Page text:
Detailed COVID-19 management and therapeutic protocol are provided in supplementary data. Briefly, patients were systematically administered HCQ at 200 mg tid for 10 days, AZ at 500 mg on day 1 and then 250 mg for 4 days in the absence of contraindications. HCQ+AZ was prescribed as off-label medication. Anticoagulants were added after the death of a 60-year-old physician with no previous medical history who progressed despite HCQ+AZ and died of severe coagulopathy, disseminated and pulmonary thrombosis, and on the basis of the literature [19,20]. Zinc was added to the treatment protocol following the publication of a clinical study reporting its beneficial effect in combination with HCQ , its beneficial effect in vitro, and the association between zinc deficiency and the lethality rate of COVID-19 . Fig. 1 (Ref. [22,23]) shows the chronology of therapeutic changes.
Pandemic periods, changes in therapeutic protocol and number of ambulatory patients treated in our daycare hospital (n = 10,429). HCQ, Hydroxychloroquine; AZ, Azithromycin. The three pandemic periods corresponded to different SARS-CoV-2 variants (Marseille-0 similar to the Wuhan strain for Act I, Marseille-1 for Act II, Marseille-4 and others for Act III—see [22,23] and Supplementary data). Red crosses represent deaths.
The primary objective was to evaluate the age-specific 6-week IFR of unselected adult outpatients infected with SARS-CoV-2 who were managed early in a dedicated COVID-19 day hospital offering standardized treatment based on HCQ+AZ. The secondary objective was to test whether the use of HCQ+AZ was associated with improved IFR and lower ICU and HC rates in this cohort. The main considered confounding factors were age, sex, and epidemic period. The comprehensiveness of the HC cases, ICU transfers and deaths was optimized by using an automatic query of the informatic system of the APHM (Departement d’Information Médicale (DIM)) and, for deaths only, the National Register of Deceased Persons (NRDP) accessed on March 2021, which included reported deaths for 2020 and January and February 2021 . In agreement, the deaths were collected for all patients regardless of the place of death (in hospital or not) in France.
Associations between treatment (HCQ+AZ), age, sex and epidemic period, and
clinical outcomes (deaths, ICU admissions, HC) were estimated using multivariable
logistic regression with adjustments for age, sex and epidemic period. A
In 2020, 11,725 COVID-19 patients were treated and followed in our day hospital. Among these, 504 were immediately hospitalized in the conventional ward and were excluded. Among 11,221 outpatients, 792 were excluded for the following reasons: 424 patients with unavailable information on treatment, 265 minor patients, 82 considered cured, and 72 without a positive PCR test (though one patient could have been excluded for more than one reason) (Fig. 2). None refused the use of their data. After exclusion of these patients, our ambulatory cohort included 10,429 outpatients.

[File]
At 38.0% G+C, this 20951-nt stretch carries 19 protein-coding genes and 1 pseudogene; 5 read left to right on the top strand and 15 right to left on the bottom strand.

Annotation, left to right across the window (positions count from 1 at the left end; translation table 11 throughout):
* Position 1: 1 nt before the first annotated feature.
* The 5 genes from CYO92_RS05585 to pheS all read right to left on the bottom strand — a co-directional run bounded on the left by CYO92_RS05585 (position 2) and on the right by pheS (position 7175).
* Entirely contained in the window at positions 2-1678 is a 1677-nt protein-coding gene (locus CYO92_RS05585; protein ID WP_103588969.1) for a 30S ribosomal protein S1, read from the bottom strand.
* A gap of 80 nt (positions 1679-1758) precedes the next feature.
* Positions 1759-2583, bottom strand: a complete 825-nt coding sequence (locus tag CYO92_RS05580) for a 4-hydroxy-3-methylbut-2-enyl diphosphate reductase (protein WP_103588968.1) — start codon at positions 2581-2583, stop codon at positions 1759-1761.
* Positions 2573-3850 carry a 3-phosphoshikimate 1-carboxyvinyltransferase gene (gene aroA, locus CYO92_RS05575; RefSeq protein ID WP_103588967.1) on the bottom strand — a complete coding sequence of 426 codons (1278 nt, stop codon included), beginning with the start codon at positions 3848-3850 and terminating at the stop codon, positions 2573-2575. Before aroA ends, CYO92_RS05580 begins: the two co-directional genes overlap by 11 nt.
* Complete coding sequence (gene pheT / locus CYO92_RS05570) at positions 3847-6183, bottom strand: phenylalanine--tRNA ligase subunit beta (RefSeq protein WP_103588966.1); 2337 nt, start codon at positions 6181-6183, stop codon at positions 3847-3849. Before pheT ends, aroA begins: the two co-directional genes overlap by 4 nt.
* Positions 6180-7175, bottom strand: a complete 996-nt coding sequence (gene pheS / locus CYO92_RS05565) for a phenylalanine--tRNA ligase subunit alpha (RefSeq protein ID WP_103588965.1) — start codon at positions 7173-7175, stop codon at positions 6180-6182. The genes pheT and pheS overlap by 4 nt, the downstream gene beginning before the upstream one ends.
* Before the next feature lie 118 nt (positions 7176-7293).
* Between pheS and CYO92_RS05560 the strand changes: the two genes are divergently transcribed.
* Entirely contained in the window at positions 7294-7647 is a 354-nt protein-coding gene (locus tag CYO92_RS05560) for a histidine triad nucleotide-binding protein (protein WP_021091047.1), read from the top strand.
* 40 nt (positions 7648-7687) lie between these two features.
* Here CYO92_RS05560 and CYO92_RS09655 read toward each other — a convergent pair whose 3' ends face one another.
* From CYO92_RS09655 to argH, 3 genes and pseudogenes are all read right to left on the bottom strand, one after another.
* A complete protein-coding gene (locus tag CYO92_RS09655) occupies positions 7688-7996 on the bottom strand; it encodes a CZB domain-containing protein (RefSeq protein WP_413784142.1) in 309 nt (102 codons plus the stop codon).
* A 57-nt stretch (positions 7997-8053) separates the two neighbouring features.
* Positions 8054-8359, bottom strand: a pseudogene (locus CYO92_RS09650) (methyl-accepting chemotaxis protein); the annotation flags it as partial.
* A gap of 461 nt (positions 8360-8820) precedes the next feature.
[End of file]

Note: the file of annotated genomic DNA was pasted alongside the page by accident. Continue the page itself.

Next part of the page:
The trend in the number of patients seen in the day hospital per week is shown in Fig. 1 and reflects 3 pandemic periods corresponding to different variants [22,23]. The median age was 45 [IQR 32–57] years, and 5597 [53.7%] were women. Age and the sex ratio differed according to the epidemic period (Supplementary Table 1,Supplementary Fig. 1), with patients being older during the third period. The median delay from symptom onset to day hospital attendance was 4 days (interquartile range 2 to 6 days, information available for 1066 symptomatic patients seen in December 2020), and that from the screening positive test was 1 day (1–3 days, information available for 1119 patients). These delays were very similar among all age intervals (Supplementary Table 2). Among 1119 patients treated in December 2020, 53 (4.7%) were asymptomatic at presentation.
Among the 10,429 included patients, 8315 received the combination therapy HCQ+AZ (79.7%), 1091 received AZ alone (10.5%), 207 received HCQ alone (2.0%—mainly the first week, Fig. 1), and 816 did not receive either HCQ or AZ (7.8%). The reasons for not prescribing treatment are mentioned in Supplementary Table 3. No serious adverse events nor torsade de pointes was observed. Of these 10,429 patients, 21 had a second SARS-CoV-2 infection (0.2%) with a median time to reinfection of 160 days (interquartile range 127 to 209 days).
Among the 10,429 ambulatory patients, there were 16 deaths (0.15%) (Table 1,
Figs. 1,3. No patient under 60 years of age died (0/8414 (0%), 95% confidence
interval 0.0% to 0.4%) (Fig. 3). Therefore, the IFR among the 2015 patients
aged 60 and over was 0.8%. 11/16 deaths (70%) were common to both data sources
(DIM & NRDP). Two were identified only with the DIM, and three were identified
only with the NRDP. The median age of the decedents was 78 years (interquartile
age 69–82 years), and 12/16 (75%) were male. Thirteen (81%) had a Charlson
Infection fatality rate by age class. HCQ+AZ,
hydroxychloroquine and azithromycin treatment. There were only 16 patients
|Age interval (years)|
|HCQ, Hydroxychloroquine; AZ, Azithromycin. |
There were 5 deaths among the 8315 patients who received HCQ+AZ (0.6 on 1000
patients) and 11 among the 2114 who received other treatments (p
|Age (ref. 60–69 years)|
|Sex (ref. women)|
|Epidemic period (ref. period 1)|
|Treatment (ref. no dual therapy)|
|OR, odds ratio; CI, confidence interval; Ref, reference; AZ, azithromycin; HCQ,
The two-way interaction between treatment and age was not statistically significant (p = 0.57).